Departing WarnerMedia CEO Kilar sees future of Hollywood in the blockchain

Jason Kilar, CEO of WarnerMedia, arrives for the annual Allen and Co. Sun Valley media conference in Sun Valley, Idaho, U.S. July 6, 2021. REUTERS/Brian Losness/File Photo

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April 5 (Reuters) — WarnerMedia CEO Jason Kilar said the future of Hollywood is in the blockchain as he prepares to leave the media company that he helped lead into the streaming era.

Kilar said he saw new opportunities at the intersection of storytelling and technology although he declined to discuss his next pursuit.

The veteran tech executive said he had no plans to retire after announcing his departure from AT&T Inc (T.N) unit WarnerMedia ahead of its merger with Discovery Inc (DISCA.O) in a deal expected to close this month. read more

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Kilar’s career has straddled Hollywood and Silicon Valley, and he sees blockchain, the digital ledgers that keep track of transactions across computer networks, as transforming the entertainment business, especially as the process of acquiring unique digital collectibles such as Non Fungible Tokens becomes simpler.

«I think that’s going to be a potential wave that’s going to be coming to Hollywood, in the same way that the DVD wave came to Hollywood in the ’90s,» Kilar told Reuters in an interview after he announced his departure to staff on Tuesday.

«Obviously, that changed the economic fortunes of a lot of these companies, WarnerMedia included.»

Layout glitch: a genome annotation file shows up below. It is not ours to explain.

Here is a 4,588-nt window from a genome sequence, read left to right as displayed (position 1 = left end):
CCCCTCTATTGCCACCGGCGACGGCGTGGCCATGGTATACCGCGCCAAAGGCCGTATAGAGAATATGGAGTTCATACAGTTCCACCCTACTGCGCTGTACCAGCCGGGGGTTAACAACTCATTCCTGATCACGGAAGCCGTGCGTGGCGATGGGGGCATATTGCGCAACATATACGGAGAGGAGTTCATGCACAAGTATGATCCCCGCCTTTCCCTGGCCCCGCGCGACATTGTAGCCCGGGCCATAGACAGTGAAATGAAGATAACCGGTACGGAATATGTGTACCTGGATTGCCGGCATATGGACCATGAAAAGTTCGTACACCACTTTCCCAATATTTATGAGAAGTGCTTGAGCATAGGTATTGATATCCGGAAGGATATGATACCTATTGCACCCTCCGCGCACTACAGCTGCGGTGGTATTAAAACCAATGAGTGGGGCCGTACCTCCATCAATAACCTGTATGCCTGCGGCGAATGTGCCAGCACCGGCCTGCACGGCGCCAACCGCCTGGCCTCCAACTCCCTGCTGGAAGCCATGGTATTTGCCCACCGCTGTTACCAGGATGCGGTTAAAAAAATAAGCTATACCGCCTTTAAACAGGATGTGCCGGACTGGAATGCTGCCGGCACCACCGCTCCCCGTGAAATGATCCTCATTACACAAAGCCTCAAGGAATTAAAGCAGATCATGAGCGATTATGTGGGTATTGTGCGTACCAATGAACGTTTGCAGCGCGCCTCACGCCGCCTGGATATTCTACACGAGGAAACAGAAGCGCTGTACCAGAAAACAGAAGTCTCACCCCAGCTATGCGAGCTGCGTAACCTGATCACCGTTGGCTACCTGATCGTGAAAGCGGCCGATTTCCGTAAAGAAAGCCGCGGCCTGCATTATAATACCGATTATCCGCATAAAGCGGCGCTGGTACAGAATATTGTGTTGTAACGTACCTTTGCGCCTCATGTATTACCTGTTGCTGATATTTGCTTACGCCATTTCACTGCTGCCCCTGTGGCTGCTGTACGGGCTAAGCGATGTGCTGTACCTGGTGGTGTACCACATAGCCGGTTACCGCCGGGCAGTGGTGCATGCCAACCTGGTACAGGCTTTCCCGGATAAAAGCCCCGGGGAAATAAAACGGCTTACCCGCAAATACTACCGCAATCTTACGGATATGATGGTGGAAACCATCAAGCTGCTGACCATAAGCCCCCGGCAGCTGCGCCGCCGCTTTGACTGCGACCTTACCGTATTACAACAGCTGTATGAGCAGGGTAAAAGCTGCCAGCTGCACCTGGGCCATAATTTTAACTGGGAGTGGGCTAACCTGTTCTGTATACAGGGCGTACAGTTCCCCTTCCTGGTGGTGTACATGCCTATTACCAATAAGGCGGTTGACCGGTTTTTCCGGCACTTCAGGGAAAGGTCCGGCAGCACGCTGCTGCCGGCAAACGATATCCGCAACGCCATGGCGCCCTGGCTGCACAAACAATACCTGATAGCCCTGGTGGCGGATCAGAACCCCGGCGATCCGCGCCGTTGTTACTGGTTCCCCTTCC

The blockchain may also open up new forms of financing, Kilar said.


Kilar has a long track record of pushing technology and change in entertainment.

The former (AMZN.O) executive was recruited to lead Hulu, because he did not rely on a set of assumptions about the way television should work, according to executives who were involved in the creation of Hulu.

Within two months of Hulu’s launch in March 2008, the site, once dubbed by critics in the blogosphere as ClownCo, surged in popularity.

Kilar left Hulu in 2013, following disagreements with the company’s owners, the former News Corp (NWSA.O), NBCUniversal and the Walt Disney Co (DIS.N), which had pushed for more advertising and an end to the free version of the service.

Kilar launched his own subscription video service for social media content, Vessel, which was subsequently sold in 2016 to Verizon, and four years later he joined WarnerMedia, just as the COVID-19 pandemic was spreading.

That experience led him to changes which threaten to reshape Hollywood. Faced with closed movie theaters and surging competition online, Kilar shattered the traditional release «windows» for films, which have always brought movies into homes after lengthy showings in theaters.

Kilar premiered new films in theaters and on the HBO Max streaming service on the same day, during the pandemic. The experiment began with the premiere of «Wonder Woman 1984» on Christmas Day 2020, and continued through 2021.

The move provided a steady flow of new entertainment to the service at a time when the pandemic had disrupted production schedules throughout the industry. It also helped the fledgling HBO Max, and the HBO cable TV network, to add 73.8 million subscribers.

“History has shown that incumbents tend to fight trends that challenge established ways,» to their detriment, Kilar wrote in a 2011 blog post.

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Reporting by Dawn Chmielewski in New York; editing by Peter Henderson and Stephen Coates

Our Standards: The Thomson Reuters Trust Principles.

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